(Photo: Reuters / Adrian Dennis)
For billions of people all over the world, and for one woman in particular, the wait is almost over.
By 11:00 a.m. Friday (London Time), Catherine "Kate" Middleton will finally marry Prince William of Wales, the man of her dreams, officially entering into the royal family as “Princess Catherine.”
The on and off couple of eight years, who met while studying at the University of St. Andrews, will take their vows on April 29, at the Westminister Abbey.
The Dean of Westminister will officiate for most of the service, while Rowan Williams, the Archbishop of Canterbury, will conduct the marriage ceremony itself. The Bishop of London, a close friend of the Prince, is also scheduled to give the sermon.
It’s no surprise that the royal wedding has globally garnered much attention from the media, capturing every single detail starting from the engagement to the actual wedding itself.
Likely to become one of the most-anticipated events of the year, many are excited to witness the highly publicized union of the happy royal couple.
So why does past American Idol contestant, Kellie Pickler feel sorry for the soon-to-be married couple?
“I feel so sorry that on the most important, most beautiful day of their life, it has to be just an open book to the whole world,” Pickler told Country Vibe. “I mean, they deserve to have their intimate ceremony with their loved ones, and it’s so sad that they get stalked by the paparazzi and the media the way they do. I couldn’t imagine.”
Pickler, who is a newlywed herself, admits that she wouldn’t do well with all the exposure. “You’re making a covenant with God, and it’s about you and your groom or your bride and God, and that’s it, and it’s such a shame that people will not give them their privacy.”
But the Archbishop of Canterbury shares a different view, believing that marriage isn’t only about two individuals.
“No individual exists alone,” he stated on his website. “People come to their weddings with family and friends around them. And of course with this particular wedding, they’re coming with friends and supporters all around the world, watching and witnessing.
“Every wedding then, sends a message to people. It’s two people declaring something, not only about themselves, but about what they most deeply believe, the values they must deeply hold to, declaring that to the whole world around them.”
Williams added, “A marriage is good news because it says something so deep about our humanity and it tells us that we can have grounds for hope that there are still people around us who want to spend their lives with each other, who want to make this great act of generous commitment to one another and so everybody around the world watching this will have some sense of the commitments that are possible.”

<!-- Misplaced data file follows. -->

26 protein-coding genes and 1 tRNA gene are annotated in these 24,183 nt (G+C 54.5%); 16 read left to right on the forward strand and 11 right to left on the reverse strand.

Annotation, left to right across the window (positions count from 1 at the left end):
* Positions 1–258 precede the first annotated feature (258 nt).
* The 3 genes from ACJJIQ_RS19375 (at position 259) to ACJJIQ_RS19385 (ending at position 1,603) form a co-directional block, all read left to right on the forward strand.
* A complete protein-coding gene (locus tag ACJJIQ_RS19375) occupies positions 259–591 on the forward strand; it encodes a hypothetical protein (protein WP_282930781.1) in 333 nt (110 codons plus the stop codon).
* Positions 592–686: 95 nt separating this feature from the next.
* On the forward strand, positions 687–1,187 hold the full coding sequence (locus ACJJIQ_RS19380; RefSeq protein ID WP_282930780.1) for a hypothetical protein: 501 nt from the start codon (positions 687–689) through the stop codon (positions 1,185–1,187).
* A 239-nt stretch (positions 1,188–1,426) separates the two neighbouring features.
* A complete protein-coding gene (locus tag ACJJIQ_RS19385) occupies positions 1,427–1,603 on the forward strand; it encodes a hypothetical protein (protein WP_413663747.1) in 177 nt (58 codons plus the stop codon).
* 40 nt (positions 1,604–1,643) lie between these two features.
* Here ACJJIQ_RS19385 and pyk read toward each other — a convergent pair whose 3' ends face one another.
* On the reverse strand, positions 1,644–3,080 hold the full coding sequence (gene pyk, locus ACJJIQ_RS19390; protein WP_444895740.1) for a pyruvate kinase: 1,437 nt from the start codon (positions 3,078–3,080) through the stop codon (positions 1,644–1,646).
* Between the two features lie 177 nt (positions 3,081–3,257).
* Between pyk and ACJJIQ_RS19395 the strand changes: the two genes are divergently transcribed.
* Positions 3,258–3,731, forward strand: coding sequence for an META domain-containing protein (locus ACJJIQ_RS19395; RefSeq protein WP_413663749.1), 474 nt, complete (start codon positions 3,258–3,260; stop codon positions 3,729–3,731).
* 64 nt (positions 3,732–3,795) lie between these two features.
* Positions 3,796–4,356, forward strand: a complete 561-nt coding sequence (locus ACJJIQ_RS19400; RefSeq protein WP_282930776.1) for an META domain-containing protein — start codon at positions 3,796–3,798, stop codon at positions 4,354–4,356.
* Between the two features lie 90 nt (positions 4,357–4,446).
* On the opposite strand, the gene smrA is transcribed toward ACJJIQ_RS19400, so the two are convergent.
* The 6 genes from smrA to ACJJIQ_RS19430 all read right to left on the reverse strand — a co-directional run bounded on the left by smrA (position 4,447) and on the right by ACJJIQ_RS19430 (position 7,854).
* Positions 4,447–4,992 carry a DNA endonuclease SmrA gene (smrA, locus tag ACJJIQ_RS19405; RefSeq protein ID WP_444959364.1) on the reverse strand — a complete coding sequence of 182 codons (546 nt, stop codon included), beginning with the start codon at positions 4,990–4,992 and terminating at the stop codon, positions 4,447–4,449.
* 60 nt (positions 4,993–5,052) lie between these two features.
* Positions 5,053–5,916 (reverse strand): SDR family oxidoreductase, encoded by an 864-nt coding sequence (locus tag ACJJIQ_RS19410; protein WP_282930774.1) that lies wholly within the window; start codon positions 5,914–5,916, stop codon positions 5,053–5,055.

Understanding that Prince William and Middleton were making their commitment in the public eye, the Anglican leader encouraged viewers to prayerfully support the couple and be an active witness more than a spectator.
Praising the two as “deeply unpretentious,” Williams described what a pleasure it was to get to know the couple.
“I think they have a clear sense of what they believe they’re responsible to. They’re responsible to the whole society, responsible to God for their relationship, and I think it’s impressive that they’ve had that simplicity about it – they’ve known what matters, what’s at the heart of all this.
“Naturally, I want to wish William and Catherine every richest blessing in their life together. But I want to wish them especially the courage and clarity they’ll need to live out this big commitment ... to live it out for the rest of us.”
The archbishop concluded, “I hope they’ll be given the strength and the persistence to go on showing the rest of us what’s possible, for the whole of their life together.”
As over two billion people worldwide tune in to watch the royal festivities Friday morning, one can only hope that the eight-year courtship will only be a glimpse into a life-long holy matrimony.
The entire printed program for the royal wedding can be viewed online, detailing the ceremony, including the personal vows that will be exchanged. The lunchtime reception will be held at the Buckingham Palace, hosted by the Queen.
BBC and CNN will cover the ceremony and associated events live, as well as NBC’s Today, ABC, CBS, and Fox networks. The wedding can also be streamed live online on YouTube via The Royal Channel.
After the wedding, the couple intends to continue residing together on the Isle of Anglesey in North Wales, where Prince William is currently based as a Royal Air Force Search and Rescue pilot.